Friday, November 18, 2011

Western Australian adventure continues...

“Life is uncharted territory. It reveals its story one moment at a time.” Leo F. Buscaglia
Last week’s exploration started with a day trip to the historic township of New Norcia with my grandmother’s sister’s daughter Mary and her sister-in-law Sam. The very tranquil New Norcia is 132km north of Perth and founded in 1847 by a couple of Benedictine monks. It is Australia’s only monastic town and monks still live, work and pray there; as well as brewing a nice drop that goes by the name of Abbey Ale.
Tuesday saw me heading south courtesy of Bayswater Hire in my little Toyota Corolla. I discovered early on that there was an abundance of identical Bayswater Hire cars on the roads… and in winery car parks… most confusing. I quickly christened mine “one dessert to go 395” so I could remember the number plate 1DTG395. Arriving in Busselton I met up with my old friend, ex-Deni girl Sophie and followed her to the family farm near Nannup that she shares with her husband Matt and their children Alina and Xander and about 500 Angus cows.
Sophie had set aside Wednesday to act as a guide for me on an all-day tour of Margaret River wineries and food providores. Notably Voyager Estate, Leeuwin Estate, Cape Mentelle, Vasse Felix (our lunch stop… delicious albeit tiny amounts of food on very large white plates), Woody Nook, Margaret River Chocolate Factory and the Cambray Sheep Dairy.
By Thursday morning I was in need of serious exercise to compensate for the excesses of the previous day, so I walked the length of the Busselton Jetty and back again as a token gesture. Built in 1865 and measuring 1,841 metres it is the longest timber piled jetty in the southern hemisphere.
Leaving Busselton I drove out to visit and stay with more cousins; Barry, Jan and their daughter Emily, at their vineyard and olive farm at Margaret River. Later that afternoon we visited the Colonial Brewery to sample their five different types of beers. Colonial is an excellent microbrewery just down the road from the farm (I was starting to wonder why it had taken me till the age of forty one before getting to know this side of the family?).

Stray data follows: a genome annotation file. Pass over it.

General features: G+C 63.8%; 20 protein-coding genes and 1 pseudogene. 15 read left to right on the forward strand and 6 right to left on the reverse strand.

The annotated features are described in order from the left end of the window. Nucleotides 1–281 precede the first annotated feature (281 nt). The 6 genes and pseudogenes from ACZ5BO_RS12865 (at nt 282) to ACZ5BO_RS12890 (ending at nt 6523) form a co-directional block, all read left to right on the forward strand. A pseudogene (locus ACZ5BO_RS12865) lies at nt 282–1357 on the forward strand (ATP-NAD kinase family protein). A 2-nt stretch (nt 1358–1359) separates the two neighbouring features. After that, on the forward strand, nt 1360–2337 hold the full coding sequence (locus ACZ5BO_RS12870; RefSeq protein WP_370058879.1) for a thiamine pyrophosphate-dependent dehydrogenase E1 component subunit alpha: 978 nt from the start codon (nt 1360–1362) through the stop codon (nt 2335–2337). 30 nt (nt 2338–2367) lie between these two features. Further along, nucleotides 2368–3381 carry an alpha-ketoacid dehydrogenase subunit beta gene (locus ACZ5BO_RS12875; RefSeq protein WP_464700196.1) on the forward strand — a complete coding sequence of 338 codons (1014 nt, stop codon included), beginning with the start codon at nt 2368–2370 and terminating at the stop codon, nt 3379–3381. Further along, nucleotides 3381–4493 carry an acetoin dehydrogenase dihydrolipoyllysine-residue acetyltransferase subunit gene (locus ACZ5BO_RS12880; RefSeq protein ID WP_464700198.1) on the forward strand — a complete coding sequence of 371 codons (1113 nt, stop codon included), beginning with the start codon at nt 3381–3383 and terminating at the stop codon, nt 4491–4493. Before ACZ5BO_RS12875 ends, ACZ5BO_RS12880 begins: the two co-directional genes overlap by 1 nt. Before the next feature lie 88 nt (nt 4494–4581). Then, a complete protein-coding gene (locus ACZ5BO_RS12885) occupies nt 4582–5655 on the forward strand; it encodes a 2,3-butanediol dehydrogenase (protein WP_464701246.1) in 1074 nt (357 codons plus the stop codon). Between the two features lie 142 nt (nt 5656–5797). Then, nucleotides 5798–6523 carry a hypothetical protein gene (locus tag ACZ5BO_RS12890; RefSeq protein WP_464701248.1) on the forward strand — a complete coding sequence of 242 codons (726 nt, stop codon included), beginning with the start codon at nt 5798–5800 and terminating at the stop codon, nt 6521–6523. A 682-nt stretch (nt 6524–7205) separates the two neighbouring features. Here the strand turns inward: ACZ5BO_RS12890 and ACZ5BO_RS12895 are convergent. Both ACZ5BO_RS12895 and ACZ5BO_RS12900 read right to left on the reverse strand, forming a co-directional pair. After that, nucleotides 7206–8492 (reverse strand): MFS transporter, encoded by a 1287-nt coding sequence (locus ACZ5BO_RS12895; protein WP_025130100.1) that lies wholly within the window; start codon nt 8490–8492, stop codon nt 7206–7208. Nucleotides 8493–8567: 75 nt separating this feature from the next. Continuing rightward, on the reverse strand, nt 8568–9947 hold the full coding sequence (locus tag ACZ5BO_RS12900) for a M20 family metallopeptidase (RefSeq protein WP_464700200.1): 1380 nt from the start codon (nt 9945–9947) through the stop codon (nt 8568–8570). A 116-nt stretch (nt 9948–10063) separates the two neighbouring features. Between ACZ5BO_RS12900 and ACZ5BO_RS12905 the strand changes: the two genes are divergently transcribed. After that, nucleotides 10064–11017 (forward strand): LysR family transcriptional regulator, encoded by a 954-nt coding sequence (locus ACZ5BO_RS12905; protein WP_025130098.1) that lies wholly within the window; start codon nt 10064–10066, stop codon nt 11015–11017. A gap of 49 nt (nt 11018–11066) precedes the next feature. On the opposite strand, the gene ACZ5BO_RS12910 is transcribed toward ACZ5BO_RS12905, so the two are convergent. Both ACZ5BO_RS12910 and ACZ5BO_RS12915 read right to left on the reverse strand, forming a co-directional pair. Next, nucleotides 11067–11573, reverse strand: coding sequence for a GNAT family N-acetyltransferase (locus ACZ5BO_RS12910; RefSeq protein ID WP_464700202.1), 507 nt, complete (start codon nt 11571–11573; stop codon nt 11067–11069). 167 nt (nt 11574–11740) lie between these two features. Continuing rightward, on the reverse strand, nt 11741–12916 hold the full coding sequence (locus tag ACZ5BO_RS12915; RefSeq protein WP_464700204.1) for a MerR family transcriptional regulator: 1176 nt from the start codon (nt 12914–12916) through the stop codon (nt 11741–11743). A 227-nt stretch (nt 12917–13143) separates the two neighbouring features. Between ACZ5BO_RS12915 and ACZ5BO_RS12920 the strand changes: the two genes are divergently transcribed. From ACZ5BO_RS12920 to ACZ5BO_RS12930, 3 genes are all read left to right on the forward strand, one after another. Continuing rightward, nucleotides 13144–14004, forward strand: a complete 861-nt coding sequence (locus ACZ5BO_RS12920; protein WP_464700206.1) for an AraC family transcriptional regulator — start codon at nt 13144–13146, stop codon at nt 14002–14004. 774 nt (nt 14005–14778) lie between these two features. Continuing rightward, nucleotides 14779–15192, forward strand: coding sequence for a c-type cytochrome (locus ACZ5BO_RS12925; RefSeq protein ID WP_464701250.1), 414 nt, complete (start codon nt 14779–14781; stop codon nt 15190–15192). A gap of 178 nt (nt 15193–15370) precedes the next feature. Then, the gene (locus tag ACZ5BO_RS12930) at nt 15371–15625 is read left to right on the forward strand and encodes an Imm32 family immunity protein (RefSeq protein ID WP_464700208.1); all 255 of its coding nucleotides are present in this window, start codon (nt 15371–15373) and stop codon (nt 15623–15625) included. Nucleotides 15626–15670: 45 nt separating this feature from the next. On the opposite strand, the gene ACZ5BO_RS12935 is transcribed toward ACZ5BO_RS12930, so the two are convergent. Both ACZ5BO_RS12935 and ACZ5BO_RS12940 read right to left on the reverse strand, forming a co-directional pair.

Sampling wine made by Barry and Jan’s son Ryan and lunching at McHenry’s Farm Shop the next day, I was introduced to David Hohnen, one of the founders of the Margaret River wine region; he and his family established the Cape Mentelle winery and also Cloudy Bay winery in New Zealand. David took me to view his latest passion; free range Tamworth pigs, selling the end product through the farm shop and the Margaret River Farmer’s Market. Late that afternoon I joined Emily for a couple of hours riding through the state forest bordering their property; Jan lent me her beautifully mannered polocrosse mare Specs.
Saying goodbye to Barry, Jan & Emily I called into the Margaret River Farmer’s Market to take a few happy snaps to show our local Koondrook Barham Farmer’s Market aficionados Lauren and Katrina. Heading further south I discovered Cape Leeuwin, Australia’s most southwesterly point and where the Indian and Southern Oceans meet; then it was time to head east through the Karri forests to Albany. Stopping off along the way I climbed the Gloucester Tree, a huge Karri Eucalypt over 60m high (used as a fire lookout tree), explored the Valley of the Giants and completed the Tree Top Walk through the massive and very impressive Red Tingle trees near Walpole.
Waking up in Albany last Sunday morning I could feel every muscle in my body, the horse riding and tree climbing had caught up with me. Once again I had that run over by a Mack truck feeling, only this time it had reversed over me for good measure…

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